Black money case: India to press for tax treaties at G20 summit to tackle evasion

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Paris:  Facing flak at home over black money stashed abroad, India at the G20 Finance Ministers meeting will press for transparency in the functioning of tax havens to unearth "ill-gotten" money lying in such sovereign jurisdictions.
     
"There should be transparency. Particularly the tax havens should cooperate with countries to unearth the ill-gotten resources which are being deposited there," Finance Minister Pranab Mukherjee said ahead of the meeting.
    
The finance ministers of the world's 20 top countries, including India, China, the US, UK and Russia, are meeting here to review the international financial situation and issues like black money, rising energy and food prices.
    
He said a part of the black money generated through tax evasion is being deposited in foreign banks, particularly in tax havens. The Indian government is taking steps to tackle the menace, he said.
    
"We are addressing this issue by entering into agreements with them (tax havens)," Mukherjee said.
    
At present, India has Double Taxation Avoidance Agreements (DTAAs) with 78 countries and has started negotiations with them for making banking information related to taxes available.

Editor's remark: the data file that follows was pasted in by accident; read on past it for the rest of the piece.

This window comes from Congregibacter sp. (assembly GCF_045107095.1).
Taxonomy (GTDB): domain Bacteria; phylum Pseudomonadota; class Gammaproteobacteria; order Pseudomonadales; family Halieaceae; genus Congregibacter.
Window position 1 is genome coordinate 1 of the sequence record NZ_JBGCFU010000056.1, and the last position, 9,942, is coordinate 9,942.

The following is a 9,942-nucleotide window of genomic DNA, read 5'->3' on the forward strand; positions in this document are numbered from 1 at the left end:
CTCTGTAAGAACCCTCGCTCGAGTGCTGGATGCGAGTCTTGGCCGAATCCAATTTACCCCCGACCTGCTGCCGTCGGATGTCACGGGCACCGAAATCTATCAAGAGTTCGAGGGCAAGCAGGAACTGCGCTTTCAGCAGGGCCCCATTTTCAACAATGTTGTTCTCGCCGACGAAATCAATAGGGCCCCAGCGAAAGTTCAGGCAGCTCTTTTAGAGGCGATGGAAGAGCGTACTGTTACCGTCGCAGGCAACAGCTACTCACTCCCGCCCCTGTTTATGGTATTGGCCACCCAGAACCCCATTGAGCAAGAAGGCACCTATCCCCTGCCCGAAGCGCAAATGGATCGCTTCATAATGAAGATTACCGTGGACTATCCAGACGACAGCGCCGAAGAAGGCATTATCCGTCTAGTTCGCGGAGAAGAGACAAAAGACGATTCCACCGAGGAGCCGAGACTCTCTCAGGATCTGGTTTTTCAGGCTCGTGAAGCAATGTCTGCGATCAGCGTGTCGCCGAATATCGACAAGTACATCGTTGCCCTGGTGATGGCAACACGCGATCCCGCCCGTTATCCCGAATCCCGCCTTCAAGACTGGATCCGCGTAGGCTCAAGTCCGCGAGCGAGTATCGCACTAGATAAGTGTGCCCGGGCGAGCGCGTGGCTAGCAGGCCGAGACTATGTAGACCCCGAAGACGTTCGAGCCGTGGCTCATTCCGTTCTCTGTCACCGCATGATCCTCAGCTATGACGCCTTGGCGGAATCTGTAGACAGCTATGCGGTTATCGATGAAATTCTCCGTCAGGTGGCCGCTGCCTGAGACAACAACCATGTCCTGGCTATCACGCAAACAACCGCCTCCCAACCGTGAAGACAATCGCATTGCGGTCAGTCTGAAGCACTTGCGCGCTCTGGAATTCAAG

There are sovereign jurisdictions which, however, are not sovereign countries, like St Kitts and the British Virgin Islands, among others.
    
"With them, we are not having DTAA, but we are entering into agreement, which is called exchange of tax information," Mukherjee said, adding that the problem of black money can be addressed only in a legal way.
    
"Without any legal framework, nobody is going to give information to you," he added.
    
India has already signed tax information exchange agreements (TIEA) with four jurisdictions - the British Virgin Islands, Isle of Man, the Bahamas and Bermuda.
    
The coalition government in India, headed by Prime Minister Manmohan Singh, is facing heat over black money stashed abroad from the Supreme Court, the Opposition and the media.
    
The government is being blamed for not taking enough action in this regard.


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